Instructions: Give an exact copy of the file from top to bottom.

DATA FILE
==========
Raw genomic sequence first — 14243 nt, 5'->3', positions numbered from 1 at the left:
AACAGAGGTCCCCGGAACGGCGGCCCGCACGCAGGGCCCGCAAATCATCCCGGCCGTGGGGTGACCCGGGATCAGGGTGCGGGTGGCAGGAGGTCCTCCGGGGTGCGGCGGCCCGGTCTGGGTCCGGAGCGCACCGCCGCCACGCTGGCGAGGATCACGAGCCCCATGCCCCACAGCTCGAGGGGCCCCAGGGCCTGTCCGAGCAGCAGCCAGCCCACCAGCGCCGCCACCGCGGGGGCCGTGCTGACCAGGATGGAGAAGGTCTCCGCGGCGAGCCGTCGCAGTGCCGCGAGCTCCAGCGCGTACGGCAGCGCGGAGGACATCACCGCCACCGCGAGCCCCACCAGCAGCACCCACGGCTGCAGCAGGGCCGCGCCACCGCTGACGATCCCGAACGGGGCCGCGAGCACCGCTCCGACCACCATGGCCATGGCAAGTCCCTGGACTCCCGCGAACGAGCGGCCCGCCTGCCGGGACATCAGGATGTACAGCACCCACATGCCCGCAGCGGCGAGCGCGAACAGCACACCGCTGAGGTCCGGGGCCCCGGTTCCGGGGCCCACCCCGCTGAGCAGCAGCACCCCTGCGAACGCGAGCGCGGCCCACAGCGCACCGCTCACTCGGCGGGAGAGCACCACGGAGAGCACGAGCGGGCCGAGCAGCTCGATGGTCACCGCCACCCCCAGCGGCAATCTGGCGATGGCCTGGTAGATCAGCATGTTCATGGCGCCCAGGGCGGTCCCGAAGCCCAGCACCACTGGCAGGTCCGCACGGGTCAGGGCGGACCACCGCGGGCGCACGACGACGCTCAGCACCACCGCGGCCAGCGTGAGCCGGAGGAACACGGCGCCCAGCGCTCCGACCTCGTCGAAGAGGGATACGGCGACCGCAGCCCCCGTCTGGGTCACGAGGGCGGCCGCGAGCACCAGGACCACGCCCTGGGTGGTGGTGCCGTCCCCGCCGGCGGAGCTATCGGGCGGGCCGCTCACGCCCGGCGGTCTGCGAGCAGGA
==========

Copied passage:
Raw genomic sequence first — 14243 nt, 5'->3', positions numbered from 1 at the left:
AACAGAGGTCCCCGGAACGGCGGCCCGCACGCAGGGCCCGCAAATCATCCCGGCCGTGGGGTGACCCGGGATCAGGGTGCGGGTGGCAGGAGGTCCTCCGGGGTGCGGCGGCCCGGTCTGGGTCCGGAGCGCACCGCCGCCACGCTGGCGAGGATCACGAGCCCCATGCCCCACAGCTCGAGGGGCCCCAGGGCCTGTCCGAGCAGCAGCCAGCCCACCAGCGCCGCCACCGCGGGGGCCGTGCTGACCAGGATGGAGAAGGTCTCCGCGGCGAGCCGTCGCAGTGCCGCGAGCTCCAGCGCGTACGGCAGCGCGGAGGACATCACCGCCACCGCGAGCCCCACCAGCAGCACCCACGGCTGCAGCAGGGCCGCGCCACCGCTGACGATCCCGAACGGGGCCGCGAGCACCGCTCCGACCACCATGGCCATGGCAAGTCCCTGGACTCCCGCGAACGAGCGGCCCGCCTGCCGGGACATCAGGATGTACAGCACCCACATGCCCGCAGCGGCGAGCGCGAACAGCACACCGCTGAGGTCCGGGGCCCCGGTTCCGGGGCCCACCCCGCTGAGCAGCAGCACCCCTGCGAACGCGAGCGCGGCCCACAGCGCACCGCTCACTCGGCGGGAGAGCACCACGGAGAGCACGAGCGGGCCGAGCAGCTCGATGGTCACCGCCACCCCCAGCGGCAATCTGGCGATGGCCTGGTAGATCAGCATGTTCATGGCGCCCAGGGCGGTCCCGAAGCCCAGCACCACTGGCAGGTCCGCACGGGTCAGGGCGGACCACCGCGGGCGCACGACGACGCTCAGCACCACCGCGGCCAGCGTGAGCCGGAGGAACACGGCGCCCAGCGCTCCGACCTCGTCGAAGAGGGATACGGCGACCGCAGCCCCCGTCTGGGTCACGAGGGCGGCCGCGAGCACCAGGACCACGCCCTGGGTGGTGGTGCCGTCCCCGCCGGCGGAGCTATCGGGCGGGCCGCTCACGCCCGGCGGTCTGCGAGCAGGA